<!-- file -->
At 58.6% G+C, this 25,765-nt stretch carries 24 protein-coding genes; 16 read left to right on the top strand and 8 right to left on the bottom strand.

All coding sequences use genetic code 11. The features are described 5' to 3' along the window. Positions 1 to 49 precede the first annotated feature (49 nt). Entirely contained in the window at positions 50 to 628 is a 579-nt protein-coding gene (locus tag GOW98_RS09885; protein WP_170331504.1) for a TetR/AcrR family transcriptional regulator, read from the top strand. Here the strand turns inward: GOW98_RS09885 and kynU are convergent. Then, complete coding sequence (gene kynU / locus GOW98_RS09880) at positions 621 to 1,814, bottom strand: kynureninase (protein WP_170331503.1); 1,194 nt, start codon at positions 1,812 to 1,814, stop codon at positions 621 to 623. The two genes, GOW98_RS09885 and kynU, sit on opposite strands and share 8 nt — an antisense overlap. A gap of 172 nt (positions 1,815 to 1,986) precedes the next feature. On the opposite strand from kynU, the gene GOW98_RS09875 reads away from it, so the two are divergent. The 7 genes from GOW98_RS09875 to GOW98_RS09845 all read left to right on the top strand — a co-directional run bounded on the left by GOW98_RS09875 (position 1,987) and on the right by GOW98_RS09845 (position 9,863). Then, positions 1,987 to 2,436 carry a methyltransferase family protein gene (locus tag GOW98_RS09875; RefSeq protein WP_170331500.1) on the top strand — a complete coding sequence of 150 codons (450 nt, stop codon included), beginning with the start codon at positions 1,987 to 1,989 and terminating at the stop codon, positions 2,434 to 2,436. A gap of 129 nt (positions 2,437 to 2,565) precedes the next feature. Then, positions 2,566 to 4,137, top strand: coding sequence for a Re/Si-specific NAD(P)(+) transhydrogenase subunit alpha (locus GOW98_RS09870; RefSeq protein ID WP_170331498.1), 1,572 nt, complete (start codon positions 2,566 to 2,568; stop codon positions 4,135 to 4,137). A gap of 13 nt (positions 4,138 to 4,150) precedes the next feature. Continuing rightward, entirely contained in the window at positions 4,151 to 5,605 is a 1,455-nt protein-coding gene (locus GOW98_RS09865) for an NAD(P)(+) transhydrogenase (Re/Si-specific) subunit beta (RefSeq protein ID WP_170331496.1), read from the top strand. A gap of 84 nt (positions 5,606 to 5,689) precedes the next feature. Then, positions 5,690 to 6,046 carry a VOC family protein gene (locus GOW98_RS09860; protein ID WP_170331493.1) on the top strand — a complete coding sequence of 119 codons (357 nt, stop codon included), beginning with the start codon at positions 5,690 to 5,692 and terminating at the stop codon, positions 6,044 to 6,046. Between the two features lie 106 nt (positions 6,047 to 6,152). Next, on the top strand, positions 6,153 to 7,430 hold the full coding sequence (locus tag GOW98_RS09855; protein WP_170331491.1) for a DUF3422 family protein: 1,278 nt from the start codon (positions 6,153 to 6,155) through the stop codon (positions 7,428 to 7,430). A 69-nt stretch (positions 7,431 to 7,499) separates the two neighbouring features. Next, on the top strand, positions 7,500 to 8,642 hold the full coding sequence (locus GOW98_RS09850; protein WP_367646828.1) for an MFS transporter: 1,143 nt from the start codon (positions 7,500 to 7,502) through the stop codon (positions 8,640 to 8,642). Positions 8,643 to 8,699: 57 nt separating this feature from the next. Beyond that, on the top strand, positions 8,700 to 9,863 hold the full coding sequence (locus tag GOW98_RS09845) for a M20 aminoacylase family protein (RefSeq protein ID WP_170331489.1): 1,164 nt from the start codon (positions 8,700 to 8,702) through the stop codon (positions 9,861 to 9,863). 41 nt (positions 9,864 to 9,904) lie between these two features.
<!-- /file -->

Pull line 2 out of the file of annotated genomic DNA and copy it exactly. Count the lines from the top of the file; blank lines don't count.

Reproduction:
All coding sequences use genetic code 11. The features are described 5' to 3' along the window. Positions 1 to 49 precede the first annotated feature (49 nt). Entirely contained in the window at positions 50 to 628 is a 579-nt protein-coding gene (locus tag GOW98_RS09885; protein WP_170331504.1) for a TetR/AcrR family transcriptional regulator, read from the top strand. Here the strand turns inward: GOW98_RS09885 and kynU are convergent. Then, complete coding sequence (gene kynU / locus GOW98_RS09880) at positions 621 to 1,814, bottom strand: kynureninase (protein WP_170331503.1); 1,194 nt, start codon at positions 1,812 to 1,814, stop codon at positions 621 to 623. The two genes, GOW98_RS09885 and kynU, sit on opposite strands and share 8 nt — an antisense overlap. A gap of 172 nt (positions 1,815 to 1,986) precedes the next feature. On the opposite strand from kynU, the gene GOW98_RS09875 reads away from it, so the two are divergent. The 7 genes from GOW98_RS09875 to GOW98_RS09845 all read left to right on the top strand — a co-directional run bounded on the left by GOW98_RS09875 (position 1,987) and on the right by GOW98_RS09845 (position 9,863). Then, positions 1,987 to 2,436 carry a methyltransferase family protein gene (locus tag GOW98_RS09875; RefSeq protein WP_170331500.1) on the top strand — a complete coding sequence of 150 codons (450 nt, stop codon included), beginning with the start codon at positions 1,987 to 1,989 and terminating at the stop codon, positions 2,434 to 2,436. A gap of 129 nt (positions 2,437 to 2,565) precedes the next feature. Then, positions 2,566 to 4,137, top strand: coding sequence for a Re/Si-specific NAD(P)(+) transhydrogenase subunit alpha (locus GOW98_RS09870; RefSeq protein ID WP_170331498.1), 1,572 nt, complete (start codon positions 2,566 to 2,568; stop codon positions 4,135 to 4,137). A gap of 13 nt (positions 4,138 to 4,150) precedes the next feature. Continuing rightward, entirely contained in the window at positions 4,151 to 5,605 is a 1,455-nt protein-coding gene (locus GOW98_RS09865) for an NAD(P)(+) transhydrogenase (Re/Si-specific) subunit beta (RefSeq protein ID WP_170331496.1), read from the top strand. A gap of 84 nt (positions 5,606 to 5,689) precedes the next feature. Then, positions 5,690 to 6,046 carry a VOC family protein gene (locus GOW98_RS09860; protein ID WP_170331493.1) on the top strand — a complete coding sequence of 119 codons (357 nt, stop codon included), beginning with the start codon at positions 5,690 to 5,692 and terminating at the stop codon, positions 6,044 to 6,046. Between the two features lie 106 nt (positions 6,047 to 6,152). Next, on the top strand, positions 6,153 to 7,430 hold the full coding sequence (locus tag GOW98_RS09855; protein WP_170331491.1) for a DUF3422 family protein: 1,278 nt from the start codon (positions 6,153 to 6,155) through the stop codon (positions 7,428 to 7,430). A 69-nt stretch (positions 7,431 to 7,499) separates the two neighbouring features. Next, on the top strand, positions 7,500 to 8,642 hold the full coding sequence (locus GOW98_RS09850; protein WP_367646828.1) for an MFS transporter: 1,143 nt from the start codon (positions 7,500 to 7,502) through the stop codon (positions 8,640 to 8,642). Positions 8,643 to 8,699: 57 nt separating this feature from the next. Beyond that, on the top strand, positions 8,700 to 9,863 hold the full coding sequence (locus tag GOW98_RS09845) for a M20 aminoacylase family protein (RefSeq protein ID WP_170331489.1): 1,164 nt from the start codon (positions 8,700 to 8,702) through the stop codon (positions 9,861 to 9,863). 41 nt (positions 9,864 to 9,904) lie between these two features.